The bread section. You’re supposed to use plastic gloves to take out any of the bread rolls, sandwiches, etc. When nobody is looking I don’t use them. I only touch what I am buying, so who cares? I hate plastic, we use too much of it.
The only thing that’s good about plastic is that plastic comes from oil, and the more oil we use, the faster the US ally and soulmate, Saudi Arabia, the kind of bloodlusting oppressors the US loves, will run out of income. Other than that I hate plastic.
That’s deeply human, we love to see wealthy giants fall to their knees in the dirt to beg.
Sometimes I use one of those plastic gloves, and it takes me a couple of minutes to peel that sticky plastic off of my hands. The bread I have just touched with the germ obsession worthy of a surgeon was probably thrown in there by a snotty sixteen year old with an awful cold and brown fingers from rolling tabacco, without any gloves on, but nevermind.
That’s deeply human, we are only concerned about the things we can see with our own eyes. It doesn’t matter what happens outside of our viewpoint.
The rudest and loudest person in the store yells to herself that I am some punk guy with no manners. Why I do not know. Maybe I’ve moved her cart ten centimeters out of the way. She’s loud, bothers other shoppers and won’t shut up. If there’s anyone with no manners here, it’s her.
That’s deeply human, we only accuse others of the crime we ourselves are guilty of.
If you ever meet someone who hates gays, well, you’ve just met someone who is gay or deeply afraid that he might be gay.
Sometimes the shop is full of Asians. For some reason there is a huge Asian community in the part of town where I live.
They only come out late at night.
They clog the ailes of the shop. They discuss what to buy as though they are on a farmers’ market and not in a post-industrial money making machine called supermarket.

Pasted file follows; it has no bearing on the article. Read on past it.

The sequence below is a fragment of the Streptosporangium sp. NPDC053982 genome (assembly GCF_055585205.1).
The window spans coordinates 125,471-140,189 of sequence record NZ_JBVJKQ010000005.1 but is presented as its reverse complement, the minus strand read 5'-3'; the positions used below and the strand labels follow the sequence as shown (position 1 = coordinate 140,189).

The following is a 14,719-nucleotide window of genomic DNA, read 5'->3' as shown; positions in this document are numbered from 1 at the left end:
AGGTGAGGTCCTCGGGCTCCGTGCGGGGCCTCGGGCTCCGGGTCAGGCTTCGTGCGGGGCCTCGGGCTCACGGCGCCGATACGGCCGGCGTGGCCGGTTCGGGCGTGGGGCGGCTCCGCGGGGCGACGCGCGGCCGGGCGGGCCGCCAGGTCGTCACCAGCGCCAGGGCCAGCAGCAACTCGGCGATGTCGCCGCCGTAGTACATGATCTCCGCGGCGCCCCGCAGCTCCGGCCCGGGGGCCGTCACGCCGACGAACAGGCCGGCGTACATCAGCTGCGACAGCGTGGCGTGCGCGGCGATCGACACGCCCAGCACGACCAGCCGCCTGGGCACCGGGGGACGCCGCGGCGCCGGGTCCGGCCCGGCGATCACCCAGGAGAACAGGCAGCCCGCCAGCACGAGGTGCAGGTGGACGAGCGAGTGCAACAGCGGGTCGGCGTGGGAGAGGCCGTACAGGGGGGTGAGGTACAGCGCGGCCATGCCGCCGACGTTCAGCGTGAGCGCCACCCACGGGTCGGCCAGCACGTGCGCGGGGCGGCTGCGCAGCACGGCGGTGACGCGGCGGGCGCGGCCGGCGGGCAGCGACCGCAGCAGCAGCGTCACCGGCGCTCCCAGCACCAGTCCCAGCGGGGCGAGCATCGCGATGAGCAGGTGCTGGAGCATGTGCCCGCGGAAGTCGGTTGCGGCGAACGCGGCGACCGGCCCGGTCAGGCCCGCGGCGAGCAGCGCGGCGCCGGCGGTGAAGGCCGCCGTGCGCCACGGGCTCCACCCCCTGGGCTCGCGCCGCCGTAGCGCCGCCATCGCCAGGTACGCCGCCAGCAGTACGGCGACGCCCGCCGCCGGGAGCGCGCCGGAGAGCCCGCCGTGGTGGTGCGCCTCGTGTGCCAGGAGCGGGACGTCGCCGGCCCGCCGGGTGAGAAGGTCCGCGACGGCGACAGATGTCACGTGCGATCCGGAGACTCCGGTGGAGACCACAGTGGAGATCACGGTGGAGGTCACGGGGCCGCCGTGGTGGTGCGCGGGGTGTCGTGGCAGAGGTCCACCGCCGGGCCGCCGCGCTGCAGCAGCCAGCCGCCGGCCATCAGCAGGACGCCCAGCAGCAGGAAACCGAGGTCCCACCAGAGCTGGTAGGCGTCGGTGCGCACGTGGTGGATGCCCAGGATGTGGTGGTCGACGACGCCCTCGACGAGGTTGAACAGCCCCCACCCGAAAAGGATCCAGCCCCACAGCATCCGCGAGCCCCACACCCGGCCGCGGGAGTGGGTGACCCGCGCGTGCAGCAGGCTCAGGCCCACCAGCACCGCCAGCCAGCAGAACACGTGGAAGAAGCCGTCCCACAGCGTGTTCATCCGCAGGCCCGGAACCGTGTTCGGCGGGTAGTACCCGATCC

They buy enormous stacks of sweets, as though Asians have a gene that protects them against diabetes.
I get annoyed because they block my way, but I also love them because they are smaller than me, and for once I can feel like a towering giant.
That’s deeply human, we want to feel more important than others.
When I will spot a nicely dressed, particularly well-kempt young guy, who has a commanding voice, but at the same time is very polite and respectful, I will feel small again, because I know am badly in need of a hair cut and my shoes have holes in them and that guy probably makes more money than I do.
That’s deeply human, we are constantly comparing ourselves to others.
While I’m waiting to pay for my frugal groceries I enjoy watching the self-service registers. It’s the spot where the impatient try to scan their own groceries. They always lose more time than I do, because they don’t know the system and it jams and they have to wait for a store clerk to help them out. A computer voice tells them to wait for help and a red light switches on. I see their confusion and their frustration and my heartbeat speeds up.
That’s deeply human, we enjoy our shot of Schadenfreude.
When some customers find it impossible to scan the items, they carry them back, and decide not to buy them.
If the person who deciced to install self-service registers here would see this, he would already be looking for a mathematical formula: x number of customers carry x items back out of frustration. Does it still pay off to have less employees at the regular registers if we sell a little bit less products? Do the math!!! Fast!!! You may be losing money.
That’s deeply human, everything we set up will either generate money or run into financial trouble.
Here I am myself, calculating what the cheapest food is I can buy without developing scurvy. The cheapest fare that is still nice to consume, is dry bread, non alcoholic bear, and bananas for vitamins.
Then eventually you will always end up right behind a very old lady with a full cart who insists on digging into her purse in search for coins to pay the exact right amount, no matter how much time it takes her to do so, ignoring the fervent sighs in the queue…
That’s deeply human, you know you are truly old when your world has shrunk so much that digging for pennies has somehow become a crucially important feature of your daily life.
Once outside I ignore the homeless person who’s trying to sell Nota Bene, it’s a magazine that appears once a month and homeless people sell it for 1.40 euro and get to keep 70 cents. I used
to give them 2 euro and let them keep the change and the magazine went unread on my table. Until I did the impossible math and figured out that 2 euro gets me one liter of non-alcoholic beer, the only drink I like the taste of, if I do not mention one juice that would offend the overabundant prudes. Buying non-alcoholic beer also supports some poor schmuck somewhere and I like to think that some day I will buy shares in breweries, so am supporting my future career as a stockholder.
That’s deeply human, you know the system has got you by the balls when you stop being generous.